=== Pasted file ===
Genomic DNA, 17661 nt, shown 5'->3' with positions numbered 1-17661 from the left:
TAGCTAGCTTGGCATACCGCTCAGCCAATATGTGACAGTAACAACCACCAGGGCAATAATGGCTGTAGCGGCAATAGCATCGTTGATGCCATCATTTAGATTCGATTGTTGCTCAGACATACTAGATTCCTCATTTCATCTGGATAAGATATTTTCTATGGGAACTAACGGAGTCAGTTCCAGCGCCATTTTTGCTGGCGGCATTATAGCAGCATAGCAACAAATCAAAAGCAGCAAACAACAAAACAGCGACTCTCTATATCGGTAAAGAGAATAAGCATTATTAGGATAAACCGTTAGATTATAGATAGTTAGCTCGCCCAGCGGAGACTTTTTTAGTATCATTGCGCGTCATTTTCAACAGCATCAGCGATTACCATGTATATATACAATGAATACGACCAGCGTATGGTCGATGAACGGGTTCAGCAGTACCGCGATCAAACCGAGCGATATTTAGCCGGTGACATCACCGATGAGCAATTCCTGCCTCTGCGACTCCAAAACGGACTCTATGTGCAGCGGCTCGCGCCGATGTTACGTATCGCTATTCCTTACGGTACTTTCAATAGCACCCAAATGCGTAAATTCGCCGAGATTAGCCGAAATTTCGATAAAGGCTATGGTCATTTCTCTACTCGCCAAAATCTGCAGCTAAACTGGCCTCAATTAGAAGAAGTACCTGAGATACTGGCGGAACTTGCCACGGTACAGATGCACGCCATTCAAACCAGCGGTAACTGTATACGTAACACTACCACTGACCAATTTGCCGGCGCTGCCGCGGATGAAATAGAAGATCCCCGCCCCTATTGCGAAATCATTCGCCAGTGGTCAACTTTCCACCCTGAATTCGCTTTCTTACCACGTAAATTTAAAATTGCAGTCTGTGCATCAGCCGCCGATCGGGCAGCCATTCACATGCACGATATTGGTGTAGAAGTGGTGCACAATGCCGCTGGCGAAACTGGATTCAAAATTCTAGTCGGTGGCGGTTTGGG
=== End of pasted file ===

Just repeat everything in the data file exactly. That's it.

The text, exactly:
Genomic DNA, 17661 nt, shown 5'->3' with positions numbered 1-17661 from the left:
TAGCTAGCTTGGCATACCGCTCAGCCAATATGTGACAGTAACAACCACCAGGGCAATAATGGCTGTAGCGGCAATAGCATCGTTGATGCCATCATTTAGATTCGATTGTTGCTCAGACATACTAGATTCCTCATTTCATCTGGATAAGATATTTTCTATGGGAACTAACGGAGTCAGTTCCAGCGCCATTTTTGCTGGCGGCATTATAGCAGCATAGCAACAAATCAAAAGCAGCAAACAACAAAACAGCGACTCTCTATATCGGTAAAGAGAATAAGCATTATTAGGATAAACCGTTAGATTATAGATAGTTAGCTCGCCCAGCGGAGACTTTTTTAGTATCATTGCGCGTCATTTTCAACAGCATCAGCGATTACCATGTATATATACAATGAATACGACCAGCGTATGGTCGATGAACGGGTTCAGCAGTACCGCGATCAAACCGAGCGATATTTAGCCGGTGACATCACCGATGAGCAATTCCTGCCTCTGCGACTCCAAAACGGACTCTATGTGCAGCGGCTCGCGCCGATGTTACGTATCGCTATTCCTTACGGTACTTTCAATAGCACCCAAATGCGTAAATTCGCCGAGATTAGCCGAAATTTCGATAAAGGCTATGGTCATTTCTCTACTCGCCAAAATCTGCAGCTAAACTGGCCTCAATTAGAAGAAGTACCTGAGATACTGGCGGAACTTGCCACGGTACAGATGCACGCCATTCAAACCAGCGGTAACTGTATACGTAACACTACCACTGACCAATTTGCCGGCGCTGCCGCGGATGAAATAGAAGATCCCCGCCCCTATTGCGAAATCATTCGCCAGTGGTCAACTTTCCACCCTGAATTCGCTTTCTTACCACGTAAATTTAAAATTGCAGTCTGTGCATCAGCCGCCGATCGGGCAGCCATTCACATGCACGATATTGGTGTAGAAGTGGTGCACAATGCCGCTGGCGAAACTGGATTCAAAATTCTAGTCGGTGGCGGTTTGGG